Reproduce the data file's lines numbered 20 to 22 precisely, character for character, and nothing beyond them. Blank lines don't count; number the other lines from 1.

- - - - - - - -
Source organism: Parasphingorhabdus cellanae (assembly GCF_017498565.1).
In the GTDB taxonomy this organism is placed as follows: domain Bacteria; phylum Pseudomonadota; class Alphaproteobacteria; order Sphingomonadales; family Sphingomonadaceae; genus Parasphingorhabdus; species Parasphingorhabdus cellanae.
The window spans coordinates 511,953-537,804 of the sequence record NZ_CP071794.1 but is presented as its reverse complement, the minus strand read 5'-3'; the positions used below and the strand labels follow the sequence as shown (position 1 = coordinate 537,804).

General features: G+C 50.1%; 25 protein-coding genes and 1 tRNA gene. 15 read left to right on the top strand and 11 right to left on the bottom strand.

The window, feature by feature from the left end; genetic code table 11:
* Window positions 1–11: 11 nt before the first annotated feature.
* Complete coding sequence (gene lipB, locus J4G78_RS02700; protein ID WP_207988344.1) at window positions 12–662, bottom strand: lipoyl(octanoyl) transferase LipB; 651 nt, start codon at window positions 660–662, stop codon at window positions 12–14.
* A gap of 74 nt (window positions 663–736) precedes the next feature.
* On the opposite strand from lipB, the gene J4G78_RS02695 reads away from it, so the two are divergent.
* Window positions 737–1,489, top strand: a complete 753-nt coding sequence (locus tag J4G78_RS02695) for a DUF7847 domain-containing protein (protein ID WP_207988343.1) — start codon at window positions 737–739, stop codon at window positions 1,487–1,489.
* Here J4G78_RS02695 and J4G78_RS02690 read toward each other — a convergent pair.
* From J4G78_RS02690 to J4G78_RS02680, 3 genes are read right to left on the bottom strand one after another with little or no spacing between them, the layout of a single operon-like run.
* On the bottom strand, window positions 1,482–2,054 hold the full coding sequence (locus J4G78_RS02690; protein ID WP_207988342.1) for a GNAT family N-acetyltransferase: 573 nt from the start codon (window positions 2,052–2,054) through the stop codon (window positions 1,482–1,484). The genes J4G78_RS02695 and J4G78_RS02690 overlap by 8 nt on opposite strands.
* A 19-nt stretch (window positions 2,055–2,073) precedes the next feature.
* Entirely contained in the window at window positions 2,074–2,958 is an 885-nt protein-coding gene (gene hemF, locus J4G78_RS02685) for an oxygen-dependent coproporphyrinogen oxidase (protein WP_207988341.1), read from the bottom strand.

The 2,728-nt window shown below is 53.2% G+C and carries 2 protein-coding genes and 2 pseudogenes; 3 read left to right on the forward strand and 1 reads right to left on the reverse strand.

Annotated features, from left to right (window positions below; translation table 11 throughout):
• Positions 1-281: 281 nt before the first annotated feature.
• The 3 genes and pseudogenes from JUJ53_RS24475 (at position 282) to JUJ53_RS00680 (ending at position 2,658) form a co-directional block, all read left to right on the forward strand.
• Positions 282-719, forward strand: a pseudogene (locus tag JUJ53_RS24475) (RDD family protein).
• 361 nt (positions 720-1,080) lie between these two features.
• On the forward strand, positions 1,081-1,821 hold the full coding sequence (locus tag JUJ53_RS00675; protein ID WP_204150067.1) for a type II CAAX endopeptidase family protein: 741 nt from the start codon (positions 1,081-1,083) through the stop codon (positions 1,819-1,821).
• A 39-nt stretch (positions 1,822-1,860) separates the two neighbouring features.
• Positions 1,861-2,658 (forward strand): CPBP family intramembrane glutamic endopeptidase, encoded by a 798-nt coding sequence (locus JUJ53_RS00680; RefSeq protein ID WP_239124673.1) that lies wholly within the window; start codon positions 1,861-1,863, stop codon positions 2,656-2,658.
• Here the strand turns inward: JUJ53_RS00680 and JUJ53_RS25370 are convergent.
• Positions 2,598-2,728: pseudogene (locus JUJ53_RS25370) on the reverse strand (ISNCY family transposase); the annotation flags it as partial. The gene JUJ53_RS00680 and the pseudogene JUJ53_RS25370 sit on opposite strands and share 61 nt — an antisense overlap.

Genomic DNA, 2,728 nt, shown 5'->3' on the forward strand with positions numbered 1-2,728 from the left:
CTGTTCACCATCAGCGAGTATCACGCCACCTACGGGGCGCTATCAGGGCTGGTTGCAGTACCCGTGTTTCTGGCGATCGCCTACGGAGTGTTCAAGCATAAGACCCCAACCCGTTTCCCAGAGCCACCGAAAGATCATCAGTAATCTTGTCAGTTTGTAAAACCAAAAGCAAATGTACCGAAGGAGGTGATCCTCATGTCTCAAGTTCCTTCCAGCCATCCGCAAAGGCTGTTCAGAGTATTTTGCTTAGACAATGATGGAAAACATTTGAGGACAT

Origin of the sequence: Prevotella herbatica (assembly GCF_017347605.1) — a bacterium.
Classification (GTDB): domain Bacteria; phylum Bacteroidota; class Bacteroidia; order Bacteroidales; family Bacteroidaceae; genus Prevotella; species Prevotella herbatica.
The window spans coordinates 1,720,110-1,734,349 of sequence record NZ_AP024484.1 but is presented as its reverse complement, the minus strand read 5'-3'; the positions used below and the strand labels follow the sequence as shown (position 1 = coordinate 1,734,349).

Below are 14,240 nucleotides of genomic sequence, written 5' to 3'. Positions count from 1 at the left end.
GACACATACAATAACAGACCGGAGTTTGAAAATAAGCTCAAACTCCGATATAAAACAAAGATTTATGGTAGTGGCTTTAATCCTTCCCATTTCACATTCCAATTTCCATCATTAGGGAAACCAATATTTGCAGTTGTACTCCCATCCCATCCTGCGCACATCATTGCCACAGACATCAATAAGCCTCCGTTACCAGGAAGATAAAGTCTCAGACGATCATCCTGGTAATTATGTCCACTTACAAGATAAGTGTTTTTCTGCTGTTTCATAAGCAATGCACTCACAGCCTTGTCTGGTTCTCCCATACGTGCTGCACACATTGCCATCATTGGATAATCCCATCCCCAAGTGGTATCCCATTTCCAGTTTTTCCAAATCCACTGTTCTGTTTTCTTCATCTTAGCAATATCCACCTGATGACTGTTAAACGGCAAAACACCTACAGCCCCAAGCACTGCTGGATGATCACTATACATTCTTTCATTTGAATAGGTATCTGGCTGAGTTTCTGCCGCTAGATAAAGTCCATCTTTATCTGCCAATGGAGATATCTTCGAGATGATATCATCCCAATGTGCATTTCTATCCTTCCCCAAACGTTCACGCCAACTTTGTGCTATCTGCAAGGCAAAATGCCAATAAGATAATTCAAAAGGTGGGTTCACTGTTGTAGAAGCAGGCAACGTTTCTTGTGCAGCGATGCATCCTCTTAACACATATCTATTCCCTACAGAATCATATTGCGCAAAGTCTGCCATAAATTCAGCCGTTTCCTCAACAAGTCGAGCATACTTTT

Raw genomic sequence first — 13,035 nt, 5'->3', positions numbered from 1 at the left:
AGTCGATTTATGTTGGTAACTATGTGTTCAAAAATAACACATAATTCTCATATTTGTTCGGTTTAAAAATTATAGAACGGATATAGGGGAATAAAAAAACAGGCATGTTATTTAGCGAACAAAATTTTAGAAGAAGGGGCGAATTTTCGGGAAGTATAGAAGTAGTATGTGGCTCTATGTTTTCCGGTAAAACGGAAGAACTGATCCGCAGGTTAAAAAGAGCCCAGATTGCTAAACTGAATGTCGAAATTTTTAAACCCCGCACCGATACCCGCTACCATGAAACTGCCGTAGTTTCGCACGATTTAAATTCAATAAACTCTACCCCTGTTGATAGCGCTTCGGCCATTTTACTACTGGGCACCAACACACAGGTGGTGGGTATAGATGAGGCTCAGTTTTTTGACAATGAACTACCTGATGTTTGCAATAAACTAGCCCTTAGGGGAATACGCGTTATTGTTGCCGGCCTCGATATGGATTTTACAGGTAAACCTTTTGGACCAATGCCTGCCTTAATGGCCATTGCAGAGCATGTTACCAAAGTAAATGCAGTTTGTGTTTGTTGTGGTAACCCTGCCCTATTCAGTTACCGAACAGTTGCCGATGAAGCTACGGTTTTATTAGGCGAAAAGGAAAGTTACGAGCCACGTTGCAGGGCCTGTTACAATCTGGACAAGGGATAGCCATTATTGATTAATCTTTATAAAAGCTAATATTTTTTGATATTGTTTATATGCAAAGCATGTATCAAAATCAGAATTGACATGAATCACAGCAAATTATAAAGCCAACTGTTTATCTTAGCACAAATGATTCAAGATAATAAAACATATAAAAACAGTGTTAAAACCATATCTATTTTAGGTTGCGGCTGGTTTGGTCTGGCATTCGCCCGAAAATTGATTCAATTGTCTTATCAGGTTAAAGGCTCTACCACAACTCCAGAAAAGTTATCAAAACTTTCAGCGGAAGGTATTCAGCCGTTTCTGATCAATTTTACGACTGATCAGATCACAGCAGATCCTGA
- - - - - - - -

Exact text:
• Positions 282-719, forward strand: a pseudogene (locus tag JUJ53_RS24475) (RDD family protein).
• 361 nt (positions 720-1,080) lie between these two features.
• On the forward strand, positions 1,081-1,821 hold the full coding sequence (locus tag JUJ53_RS00675; protein ID WP_204150067.1) for a type II CAAX endopeptidase family protein: 741 nt from the start codon (positions 1,081-1,083) through the stop codon (positions 1,819-1,821).